• Interpreters.
  • Sound amplification systems.
  • Note takers.
  • Real-time captioning.
  • Electronic mail for faculty-student meetings and class discussions.
  • Visual warning systems for lab emergencies.
  • Changing computer auditory signals to flash changes.

There are also several ways you can direct your speaking style and adjust the "pace" of instruction to make information more accessible to a student with a hearing impairment.

  • When speaking, make sure the student can see your face and avoid unnecessary pacing and moving.
  • When speaking, avoid obscuring your lips or face with hands, books, or other materials.
  • Repeat discussion questions and statements made by other students.
  • Write discussion questions/answers on a whiteboard or overhead projector.
  • Speak clearly and at a normal rate.
  • Use visual aids with few words and large images and fonts.
  • Provide written lecture outlines, class assignments, lab instructions, and demonstration summaries and distribute them before class when possible.

Check Your Understanding

Consider the following example as you think about accommodating a student with a hearing impairment in your class. Suppose you use several videotapes to present essential instructional content. How would you accommodate a student who is hearing impaired? Choose a response.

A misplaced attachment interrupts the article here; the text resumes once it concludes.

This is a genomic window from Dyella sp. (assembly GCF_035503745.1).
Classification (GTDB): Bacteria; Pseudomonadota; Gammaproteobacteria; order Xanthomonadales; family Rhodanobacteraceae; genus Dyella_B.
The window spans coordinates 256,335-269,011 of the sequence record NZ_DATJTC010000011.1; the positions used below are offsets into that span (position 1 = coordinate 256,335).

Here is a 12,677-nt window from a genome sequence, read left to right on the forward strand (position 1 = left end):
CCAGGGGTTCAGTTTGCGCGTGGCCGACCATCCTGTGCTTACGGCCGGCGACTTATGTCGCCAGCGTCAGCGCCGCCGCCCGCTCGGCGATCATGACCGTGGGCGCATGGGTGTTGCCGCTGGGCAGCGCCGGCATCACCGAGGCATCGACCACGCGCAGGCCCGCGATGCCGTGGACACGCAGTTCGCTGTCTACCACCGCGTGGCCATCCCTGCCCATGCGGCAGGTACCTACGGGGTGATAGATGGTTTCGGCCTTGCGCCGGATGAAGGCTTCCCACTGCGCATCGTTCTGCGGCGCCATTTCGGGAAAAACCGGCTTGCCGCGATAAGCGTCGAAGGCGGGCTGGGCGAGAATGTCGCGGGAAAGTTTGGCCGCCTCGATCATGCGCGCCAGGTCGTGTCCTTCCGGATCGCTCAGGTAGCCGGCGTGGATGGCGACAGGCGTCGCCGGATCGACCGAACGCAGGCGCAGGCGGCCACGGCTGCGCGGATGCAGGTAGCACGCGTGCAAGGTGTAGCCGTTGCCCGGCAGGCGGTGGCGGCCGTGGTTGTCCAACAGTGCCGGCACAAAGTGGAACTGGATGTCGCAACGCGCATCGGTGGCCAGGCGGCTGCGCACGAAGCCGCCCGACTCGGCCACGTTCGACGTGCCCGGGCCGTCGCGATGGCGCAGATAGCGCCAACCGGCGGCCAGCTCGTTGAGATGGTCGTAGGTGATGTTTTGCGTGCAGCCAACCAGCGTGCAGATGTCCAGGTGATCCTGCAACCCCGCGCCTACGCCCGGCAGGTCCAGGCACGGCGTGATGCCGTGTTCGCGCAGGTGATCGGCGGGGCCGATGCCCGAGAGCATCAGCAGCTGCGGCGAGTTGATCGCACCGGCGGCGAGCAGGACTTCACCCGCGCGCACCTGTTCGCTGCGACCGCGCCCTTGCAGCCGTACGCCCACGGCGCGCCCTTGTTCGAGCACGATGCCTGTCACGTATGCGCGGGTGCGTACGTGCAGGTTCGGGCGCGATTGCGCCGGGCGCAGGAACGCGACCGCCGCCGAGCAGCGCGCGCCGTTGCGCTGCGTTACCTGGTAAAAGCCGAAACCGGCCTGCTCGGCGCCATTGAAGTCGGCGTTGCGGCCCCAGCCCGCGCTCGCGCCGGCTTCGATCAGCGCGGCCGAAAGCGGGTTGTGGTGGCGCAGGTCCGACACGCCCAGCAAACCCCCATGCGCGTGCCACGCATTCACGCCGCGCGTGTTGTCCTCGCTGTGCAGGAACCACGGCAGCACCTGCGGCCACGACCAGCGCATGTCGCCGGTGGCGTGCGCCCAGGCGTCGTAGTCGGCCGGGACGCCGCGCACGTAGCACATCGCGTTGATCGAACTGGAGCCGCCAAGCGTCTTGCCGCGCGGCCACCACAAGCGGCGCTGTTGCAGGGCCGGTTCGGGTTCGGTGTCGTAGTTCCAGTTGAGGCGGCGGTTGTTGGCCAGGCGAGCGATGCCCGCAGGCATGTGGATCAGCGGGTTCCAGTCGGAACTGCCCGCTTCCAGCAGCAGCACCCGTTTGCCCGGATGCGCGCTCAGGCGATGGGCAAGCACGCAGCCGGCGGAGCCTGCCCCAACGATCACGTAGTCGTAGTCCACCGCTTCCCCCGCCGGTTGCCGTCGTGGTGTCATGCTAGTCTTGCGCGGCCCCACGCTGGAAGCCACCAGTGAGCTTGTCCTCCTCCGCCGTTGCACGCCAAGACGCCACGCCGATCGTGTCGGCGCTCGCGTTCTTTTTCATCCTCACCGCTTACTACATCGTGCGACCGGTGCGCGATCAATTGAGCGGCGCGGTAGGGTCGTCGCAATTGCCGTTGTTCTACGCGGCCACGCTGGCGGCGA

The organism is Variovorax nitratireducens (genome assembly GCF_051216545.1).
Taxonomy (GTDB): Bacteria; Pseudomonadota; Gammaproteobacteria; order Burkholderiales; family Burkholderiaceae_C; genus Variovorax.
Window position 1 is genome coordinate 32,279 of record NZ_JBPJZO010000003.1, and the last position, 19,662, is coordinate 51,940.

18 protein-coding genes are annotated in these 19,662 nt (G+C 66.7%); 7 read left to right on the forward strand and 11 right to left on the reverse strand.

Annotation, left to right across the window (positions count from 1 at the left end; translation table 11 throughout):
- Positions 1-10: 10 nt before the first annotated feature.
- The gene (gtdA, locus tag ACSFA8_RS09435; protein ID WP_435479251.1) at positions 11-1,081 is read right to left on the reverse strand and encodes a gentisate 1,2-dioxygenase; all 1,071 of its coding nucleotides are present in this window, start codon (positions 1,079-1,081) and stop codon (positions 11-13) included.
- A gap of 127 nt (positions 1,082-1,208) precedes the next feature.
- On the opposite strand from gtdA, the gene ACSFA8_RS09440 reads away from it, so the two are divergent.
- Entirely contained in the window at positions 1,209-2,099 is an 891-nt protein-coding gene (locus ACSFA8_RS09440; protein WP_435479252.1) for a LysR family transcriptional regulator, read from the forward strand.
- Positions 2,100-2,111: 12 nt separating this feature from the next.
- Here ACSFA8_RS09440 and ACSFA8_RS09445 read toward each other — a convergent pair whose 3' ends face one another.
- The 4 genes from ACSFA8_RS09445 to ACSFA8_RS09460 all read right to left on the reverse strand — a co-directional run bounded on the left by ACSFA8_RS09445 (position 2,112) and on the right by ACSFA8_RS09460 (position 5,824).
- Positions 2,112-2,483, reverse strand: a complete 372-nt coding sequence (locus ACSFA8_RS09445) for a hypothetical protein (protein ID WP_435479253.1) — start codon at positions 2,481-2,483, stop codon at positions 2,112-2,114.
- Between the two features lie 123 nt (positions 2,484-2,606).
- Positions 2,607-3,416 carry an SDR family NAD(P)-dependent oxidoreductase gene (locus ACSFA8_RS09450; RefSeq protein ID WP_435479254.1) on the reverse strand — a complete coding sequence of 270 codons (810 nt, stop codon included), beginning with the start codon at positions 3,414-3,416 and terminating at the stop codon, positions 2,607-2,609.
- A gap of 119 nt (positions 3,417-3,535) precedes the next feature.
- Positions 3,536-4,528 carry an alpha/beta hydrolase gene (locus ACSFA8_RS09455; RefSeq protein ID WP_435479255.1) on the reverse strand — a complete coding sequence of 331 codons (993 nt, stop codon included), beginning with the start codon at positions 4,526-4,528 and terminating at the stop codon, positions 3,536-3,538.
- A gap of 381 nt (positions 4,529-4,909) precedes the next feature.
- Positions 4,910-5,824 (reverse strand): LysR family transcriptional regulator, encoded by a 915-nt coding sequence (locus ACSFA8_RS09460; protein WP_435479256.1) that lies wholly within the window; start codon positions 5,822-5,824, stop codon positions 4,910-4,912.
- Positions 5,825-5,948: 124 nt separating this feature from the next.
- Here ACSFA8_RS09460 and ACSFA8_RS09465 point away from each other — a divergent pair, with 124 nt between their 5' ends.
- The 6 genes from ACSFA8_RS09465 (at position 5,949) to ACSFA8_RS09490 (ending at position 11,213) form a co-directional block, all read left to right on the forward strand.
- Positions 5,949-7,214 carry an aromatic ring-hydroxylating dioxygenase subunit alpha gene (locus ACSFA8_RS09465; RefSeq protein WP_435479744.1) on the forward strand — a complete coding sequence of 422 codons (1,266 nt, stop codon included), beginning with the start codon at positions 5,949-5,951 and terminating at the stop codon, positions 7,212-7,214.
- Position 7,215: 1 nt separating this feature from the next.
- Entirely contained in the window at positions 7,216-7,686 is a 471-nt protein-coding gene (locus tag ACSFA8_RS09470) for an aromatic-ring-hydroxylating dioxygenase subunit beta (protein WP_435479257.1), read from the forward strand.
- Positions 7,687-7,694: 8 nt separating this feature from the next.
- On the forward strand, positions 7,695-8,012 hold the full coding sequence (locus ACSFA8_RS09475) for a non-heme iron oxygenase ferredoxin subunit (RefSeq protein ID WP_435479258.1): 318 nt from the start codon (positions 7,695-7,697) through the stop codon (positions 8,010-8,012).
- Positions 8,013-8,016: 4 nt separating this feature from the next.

1. Have the videos open-captioned.
  2. Provide a sign language interpreter.
  3. Waive the requirement to watch the videos for this student.
  4. Provide the student with a transcript of the content to read.

Check Your Understanding Responses

  1. Have the videos open-captioned.
    It is best if videos are captioned for hearing impaired students. Check with the publisher to see if this option is available. If not, encourage them to have the tapes captioned for future use. This may take time but demanding that publishers provide their products in accessible formats is the best long-term solution.
  2. Provide a sign language interpreter.
    This is a reasonable option. However, it may be difficult for the student to watch the interpreter as well as glean the important visual content from the video. The interpreter should stand close to the projected screen. Be sure that there is adequate lighting so that the student can follow the interpretation. Allow the student to choose a suitable seating location.
  3. Waive the requirement to watch the videos for this student.
    It is not reasonable to waive the requirement to view videos that present essential course content.
  4. Provide the student with a transcript of the content to read.
    It will be difficult for the student to read the script as well as glean the important visual content from a video presentation. If this option is used, give the student the transcription to read before a video is presented. Be sure the transcript clearly reflects the visual content as well as the spoken words in the presentation.

For more information consult the DO-IT publication Working Together: Computers and People with Sensory Impairments.

Appropriate accommodations vary greatly among students who are deaf or hard of hearing and by academic activity. For specific information related to accommodations by academic activity, consult the following content:

Questions and answers, case studies, and promising practices can be found in the searchable AccessSTEM Knowledge Base.